Skip to main content

Naxal-infected Bastar region being turned into laboratory of Hindu nation, as RSS seeks to "purify" it: Report

A Bastar tribal whose daughter was picked up, killed
By Our Representative
An eight-person fact-finding team under the auspices of the All-India People’s Forum (AIPF) has found an unprecedented atmosphere of mutual suspicion and insecurity among the villagers of the Naxal-infected regions of Chhattisgarh it visited – Bastar, Dantewada, Sukma and Bijapur districts -- with the region fast turning into a Hindutva laboratory.
“The adivasi villagers are fearful that the police and paramilitary forces will brand them as Maoists”, a report prepared by the team says on the basis of testimonies of individual villagers, adding, “At the same time, they are also fearful that the Maoists will brand them as informers.”
“In areas where Christian minorities are present”, the report says, “RSS outfits are acting as a law unto themselves, terrorizing the minorities. They have no fear of stern action by the police because they feel they enjoy patronage of the government and the ruling party.”
Saying the region is turning into a "laboratory for Hindu nation", the report says, testimonies of Christians in Bastar district showed "systematic attempts to persecute Christian minorities; foment communal division and violence in adivasi villages; bend pro-adivasi laws to communal ends; and allow Hindutva groups to dictate to the police and administration."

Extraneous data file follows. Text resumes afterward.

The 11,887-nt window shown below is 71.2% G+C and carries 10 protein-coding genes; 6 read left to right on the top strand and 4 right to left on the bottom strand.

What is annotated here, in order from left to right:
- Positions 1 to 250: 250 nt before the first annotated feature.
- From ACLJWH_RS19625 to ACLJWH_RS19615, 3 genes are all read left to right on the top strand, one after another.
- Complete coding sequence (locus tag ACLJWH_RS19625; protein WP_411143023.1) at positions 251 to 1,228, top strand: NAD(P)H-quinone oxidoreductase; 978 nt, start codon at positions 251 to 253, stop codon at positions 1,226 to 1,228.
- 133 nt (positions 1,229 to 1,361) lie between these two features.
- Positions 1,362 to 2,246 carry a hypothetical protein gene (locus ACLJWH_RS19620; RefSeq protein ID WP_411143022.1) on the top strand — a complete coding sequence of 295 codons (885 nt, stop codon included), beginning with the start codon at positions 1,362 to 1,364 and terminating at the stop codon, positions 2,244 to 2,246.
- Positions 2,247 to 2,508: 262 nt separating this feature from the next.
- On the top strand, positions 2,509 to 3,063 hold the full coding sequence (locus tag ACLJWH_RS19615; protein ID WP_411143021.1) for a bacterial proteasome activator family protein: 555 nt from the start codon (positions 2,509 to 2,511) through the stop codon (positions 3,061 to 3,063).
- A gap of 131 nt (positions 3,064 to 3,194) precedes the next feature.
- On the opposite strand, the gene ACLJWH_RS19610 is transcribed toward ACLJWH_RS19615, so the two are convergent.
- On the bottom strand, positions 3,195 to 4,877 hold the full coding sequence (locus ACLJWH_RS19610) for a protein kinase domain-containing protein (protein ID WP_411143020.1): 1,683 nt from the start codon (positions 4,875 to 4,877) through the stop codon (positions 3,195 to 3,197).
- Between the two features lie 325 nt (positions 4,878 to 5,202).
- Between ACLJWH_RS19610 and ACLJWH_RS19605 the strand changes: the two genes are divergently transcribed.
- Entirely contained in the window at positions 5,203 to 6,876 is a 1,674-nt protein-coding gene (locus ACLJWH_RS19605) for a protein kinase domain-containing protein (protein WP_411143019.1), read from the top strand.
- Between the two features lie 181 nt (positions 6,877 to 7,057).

The report says, violence against the people of the region is happening in Bastar today “under cover of a war to ‘save Bastar from Maoism,’ or ‘make Bastar safe for democracy’,” adding, “The Constitution is in fact being trampled to ‘make Bastar safe for corporations’ and ‘purify Bastar for the RSS’.”
Pointing out that incidents in which Maoists unleash violence upon civilians, branding them informers and killing them are “extremely worrying”, the team in its 52-page report titled “Bastar: Where the Constitution Stands Suspended”, says, “A situation of polarization” exists in which “the State and the Maoists both put pressure on them saying they must perforce take one side or the other.”